A major change in the way shops promote and display unhealthy food and drink products is needed if Scots are to choose a healthier diet, according to research from Stirling University.
The study, commissioned by the Scottish government’s food watchdog Food Standards Scotland (FSS), sets out a number of recommendations that aim to discourage shoppers from choosing less healthy products.
These recommendations include the regulation of product pack displays, pricing and promotions; funding for trials to establish which interventions work best; and the introduction of levies on salt, fat and sugar.
The report also suggests a limit on opening hours for food retailers, similar to the current system of alcohol licensing hours.
The FSS has said that “unless we take action now”, the rate of obesity in Scotland will increase by a third to 40% by 2030. The watchdog has stated that the new report “enforces FSS’s view for the need for change in this sector and a retail revolution.”
Professor Leigh Sparks, co-author of the study with Professor Steve Burt, said that shops must take into account the psychological effects of their promotions: “The environment confronting consumers is not a neutral one, allowing ‘free choice’.
“Promotions and product information, especially, shape consumers’ choices and behaviours. Retailing is both part of the problem, but could be a major part of the solution.
“Voluntary initiatives and ‘simple’ healthy promotion have failed: the time to consider a range of actions to alter the architecture of in-store choice may now be upon us.”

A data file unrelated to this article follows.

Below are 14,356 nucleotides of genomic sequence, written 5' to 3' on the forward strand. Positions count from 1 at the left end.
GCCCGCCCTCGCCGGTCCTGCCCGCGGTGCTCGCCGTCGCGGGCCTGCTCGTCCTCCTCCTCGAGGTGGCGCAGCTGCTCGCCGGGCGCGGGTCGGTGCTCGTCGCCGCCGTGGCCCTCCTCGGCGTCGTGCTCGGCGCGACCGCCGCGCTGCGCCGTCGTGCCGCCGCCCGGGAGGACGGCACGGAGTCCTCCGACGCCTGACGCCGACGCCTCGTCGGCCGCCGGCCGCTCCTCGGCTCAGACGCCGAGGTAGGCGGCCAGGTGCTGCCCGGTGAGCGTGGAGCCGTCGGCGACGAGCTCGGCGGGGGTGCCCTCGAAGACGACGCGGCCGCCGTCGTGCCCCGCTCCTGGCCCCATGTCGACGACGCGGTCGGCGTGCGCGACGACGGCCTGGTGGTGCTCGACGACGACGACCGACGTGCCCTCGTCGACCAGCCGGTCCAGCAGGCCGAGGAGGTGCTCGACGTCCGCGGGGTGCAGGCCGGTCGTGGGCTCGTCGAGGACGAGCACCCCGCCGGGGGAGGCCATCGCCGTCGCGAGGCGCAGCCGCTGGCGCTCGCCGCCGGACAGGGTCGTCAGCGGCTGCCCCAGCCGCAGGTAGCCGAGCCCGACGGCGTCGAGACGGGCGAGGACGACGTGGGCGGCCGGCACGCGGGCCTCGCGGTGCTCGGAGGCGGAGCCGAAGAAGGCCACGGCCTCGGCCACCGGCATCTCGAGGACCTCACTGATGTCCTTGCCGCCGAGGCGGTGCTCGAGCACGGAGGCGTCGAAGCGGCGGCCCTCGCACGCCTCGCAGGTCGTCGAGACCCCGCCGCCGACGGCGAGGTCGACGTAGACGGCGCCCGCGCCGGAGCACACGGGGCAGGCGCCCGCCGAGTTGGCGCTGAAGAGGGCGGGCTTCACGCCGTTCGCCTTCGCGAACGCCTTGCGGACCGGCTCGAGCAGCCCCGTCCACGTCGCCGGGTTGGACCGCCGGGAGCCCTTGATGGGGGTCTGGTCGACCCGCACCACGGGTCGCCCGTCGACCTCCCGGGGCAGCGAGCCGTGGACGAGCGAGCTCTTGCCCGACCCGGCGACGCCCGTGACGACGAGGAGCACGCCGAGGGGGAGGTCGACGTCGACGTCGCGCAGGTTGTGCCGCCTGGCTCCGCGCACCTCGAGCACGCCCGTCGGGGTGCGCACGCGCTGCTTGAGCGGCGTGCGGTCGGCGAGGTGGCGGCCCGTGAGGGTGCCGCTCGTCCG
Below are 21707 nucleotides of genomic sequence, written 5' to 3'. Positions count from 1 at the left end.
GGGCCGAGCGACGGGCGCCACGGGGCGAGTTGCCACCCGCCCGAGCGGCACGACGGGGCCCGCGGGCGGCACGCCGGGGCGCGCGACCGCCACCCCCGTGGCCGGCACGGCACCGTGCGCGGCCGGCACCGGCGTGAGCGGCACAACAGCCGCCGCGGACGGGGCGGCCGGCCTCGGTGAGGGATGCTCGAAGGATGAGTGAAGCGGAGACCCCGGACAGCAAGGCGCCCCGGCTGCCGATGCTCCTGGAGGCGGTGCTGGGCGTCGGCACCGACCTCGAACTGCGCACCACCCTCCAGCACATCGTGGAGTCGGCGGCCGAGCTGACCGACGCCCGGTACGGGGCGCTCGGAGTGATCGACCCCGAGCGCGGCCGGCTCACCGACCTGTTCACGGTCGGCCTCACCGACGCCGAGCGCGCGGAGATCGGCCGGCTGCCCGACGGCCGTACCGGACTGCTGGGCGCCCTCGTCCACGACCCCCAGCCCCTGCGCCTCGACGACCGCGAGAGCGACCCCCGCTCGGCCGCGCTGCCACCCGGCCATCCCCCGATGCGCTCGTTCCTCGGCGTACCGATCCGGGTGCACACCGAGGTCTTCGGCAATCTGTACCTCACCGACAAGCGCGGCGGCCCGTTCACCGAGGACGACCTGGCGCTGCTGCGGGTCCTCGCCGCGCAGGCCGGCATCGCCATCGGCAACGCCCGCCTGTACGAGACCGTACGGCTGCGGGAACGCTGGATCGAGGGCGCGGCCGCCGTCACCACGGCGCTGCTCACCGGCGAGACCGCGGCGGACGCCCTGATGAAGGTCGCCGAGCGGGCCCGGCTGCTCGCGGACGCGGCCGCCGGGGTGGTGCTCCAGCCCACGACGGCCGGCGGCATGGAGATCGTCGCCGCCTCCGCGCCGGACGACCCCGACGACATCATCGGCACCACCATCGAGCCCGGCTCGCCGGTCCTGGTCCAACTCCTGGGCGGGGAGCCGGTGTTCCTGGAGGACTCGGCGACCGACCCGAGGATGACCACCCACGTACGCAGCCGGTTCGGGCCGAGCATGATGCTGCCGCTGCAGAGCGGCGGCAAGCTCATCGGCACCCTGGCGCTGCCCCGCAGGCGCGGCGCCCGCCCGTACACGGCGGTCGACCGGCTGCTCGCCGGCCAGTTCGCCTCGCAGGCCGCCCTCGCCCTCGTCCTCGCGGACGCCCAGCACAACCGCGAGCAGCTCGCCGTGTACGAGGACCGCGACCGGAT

FSS has previously found that in Scotland around 50% of less healthy food categories are purchased on promotion compared with around 30% of healthier foods.
Dr Gillian Purdon, Senior Dietary Advisor at FSS, said: “Food Standards Scotland welcomes this report as it reinforces our view that urgent action needs to be taken to encourage and influence healthier food and drink purchases in Scotland.
“We recognise the good progress made by some retailers, however a level playing field is needed to allow both retailers and out of home businesses to redress the imbalance of promotions and provision of less healthy foods.”
She added: ““It is clear that a combination of measures will be needed overall to enable healthier eating. Regulation of promotions of high fat, salt and/or sugar food and drink within retail stores and out of home premises should be taken forward as a priority.”